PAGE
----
At Home by Bill Bryson Audiobook Review
Today at Audiobook Jungle we have our first guest review, written by Graham Kerr which will be about At Home by Bill Bryson. You can find what Graham’s up to at his Tumblr blog at whyayesosirius.tumblr.com.
“I don’t know how many hours of my school years were spent studying the Missouri Compromise or the War of the Roses, but it was vastly more than I was ever encouraged or allowed to give to the history of eating, sleeping, having sex, or endeavouring to be amused.”
Bill Bryson – At Home
Bryson finally has his wish to spend time studying the history of these things and the results make for an enticing read. Indeed, if someone had offered me money to listen to a man talk about rooms and objects in his house for 17 hours I would have, without doubt, refused. Unless they told me that this man was Bill Bryson. Now that my friends is an altogether different proposition. I’ve read all of Bryson’s works, from his early escapades with the English language through living and travelling around Britain, North America and an adventure down under.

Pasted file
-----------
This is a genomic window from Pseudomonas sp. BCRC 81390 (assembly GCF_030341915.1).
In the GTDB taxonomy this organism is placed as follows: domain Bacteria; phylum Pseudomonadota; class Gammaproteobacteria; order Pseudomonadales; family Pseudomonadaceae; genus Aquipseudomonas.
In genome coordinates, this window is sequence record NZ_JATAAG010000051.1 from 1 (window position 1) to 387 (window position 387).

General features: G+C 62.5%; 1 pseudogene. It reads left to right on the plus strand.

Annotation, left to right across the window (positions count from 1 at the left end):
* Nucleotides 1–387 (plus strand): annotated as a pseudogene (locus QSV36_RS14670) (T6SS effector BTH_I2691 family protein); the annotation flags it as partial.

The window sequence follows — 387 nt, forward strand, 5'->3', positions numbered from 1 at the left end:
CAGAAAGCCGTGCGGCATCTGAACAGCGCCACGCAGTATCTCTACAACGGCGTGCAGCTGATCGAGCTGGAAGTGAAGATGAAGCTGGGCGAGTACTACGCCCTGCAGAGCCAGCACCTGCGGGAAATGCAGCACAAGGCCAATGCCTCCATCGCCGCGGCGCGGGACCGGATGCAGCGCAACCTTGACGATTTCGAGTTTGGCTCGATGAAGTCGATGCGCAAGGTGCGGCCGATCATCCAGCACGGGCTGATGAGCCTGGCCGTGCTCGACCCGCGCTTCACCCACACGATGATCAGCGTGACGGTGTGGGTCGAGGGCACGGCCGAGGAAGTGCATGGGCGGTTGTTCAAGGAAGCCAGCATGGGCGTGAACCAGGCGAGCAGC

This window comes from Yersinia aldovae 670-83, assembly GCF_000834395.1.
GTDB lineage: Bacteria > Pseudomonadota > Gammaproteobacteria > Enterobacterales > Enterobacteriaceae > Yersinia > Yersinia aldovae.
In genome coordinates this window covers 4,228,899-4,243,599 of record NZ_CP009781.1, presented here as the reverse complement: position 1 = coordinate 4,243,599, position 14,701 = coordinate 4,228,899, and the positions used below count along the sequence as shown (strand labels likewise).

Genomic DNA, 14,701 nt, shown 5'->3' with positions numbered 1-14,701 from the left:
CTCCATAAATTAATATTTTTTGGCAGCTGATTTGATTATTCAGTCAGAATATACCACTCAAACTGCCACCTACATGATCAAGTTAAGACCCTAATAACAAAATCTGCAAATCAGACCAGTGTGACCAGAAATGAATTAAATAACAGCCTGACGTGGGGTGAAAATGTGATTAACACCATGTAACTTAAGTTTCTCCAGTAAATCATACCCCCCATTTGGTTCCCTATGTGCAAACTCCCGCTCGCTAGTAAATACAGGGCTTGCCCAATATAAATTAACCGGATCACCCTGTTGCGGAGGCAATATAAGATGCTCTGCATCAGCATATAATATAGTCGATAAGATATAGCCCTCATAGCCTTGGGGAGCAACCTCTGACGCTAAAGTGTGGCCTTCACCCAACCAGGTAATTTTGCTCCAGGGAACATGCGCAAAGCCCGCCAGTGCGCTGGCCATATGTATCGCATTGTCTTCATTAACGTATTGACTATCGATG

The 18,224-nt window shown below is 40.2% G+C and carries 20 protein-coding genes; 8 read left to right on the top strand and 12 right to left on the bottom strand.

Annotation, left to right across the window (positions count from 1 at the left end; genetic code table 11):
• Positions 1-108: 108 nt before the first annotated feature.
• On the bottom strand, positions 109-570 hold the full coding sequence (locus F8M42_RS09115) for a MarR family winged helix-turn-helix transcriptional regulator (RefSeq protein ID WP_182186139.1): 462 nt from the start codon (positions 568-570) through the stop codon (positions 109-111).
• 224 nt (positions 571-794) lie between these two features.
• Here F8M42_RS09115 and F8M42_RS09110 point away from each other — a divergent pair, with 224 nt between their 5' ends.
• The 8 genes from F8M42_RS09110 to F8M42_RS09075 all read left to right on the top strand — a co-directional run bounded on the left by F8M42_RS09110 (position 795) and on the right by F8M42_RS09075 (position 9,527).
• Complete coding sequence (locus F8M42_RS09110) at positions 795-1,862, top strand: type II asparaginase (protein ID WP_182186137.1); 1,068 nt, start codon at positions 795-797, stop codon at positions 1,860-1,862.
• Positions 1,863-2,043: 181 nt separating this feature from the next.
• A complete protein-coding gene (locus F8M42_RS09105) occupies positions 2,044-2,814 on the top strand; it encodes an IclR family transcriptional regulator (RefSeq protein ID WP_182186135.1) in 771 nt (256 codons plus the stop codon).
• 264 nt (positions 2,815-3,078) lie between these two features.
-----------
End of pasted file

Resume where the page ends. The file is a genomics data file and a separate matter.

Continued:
He returned to tackle things that interest him and with such an inquisitive mind, and a witty way with words and anecdotes, things that will probably interest everyone. This was his second narrative non-fiction after A Short History of Nearly Everything and although in that other epic tale he tried to tackle everything that ever happened outside of the home, in this one he tackles everything that ever came to be inside of it.
If you’ve ever wondered why we have salt and pepper on a dinner table, where the board comes from in room and board, or why a cabinet can be a piece of furniture or a group of politicians, this book will certainly be for you.
Delivered by Bryson himself in his fatherly, Anglo-American accent, this audio-book is well worth picking up if you’re a fan of architecture, gardening, history, furniture, food, sociology, a whole host of other subjects or if like me you’re just a fan of Bryson.
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Filed under: Non-fiction
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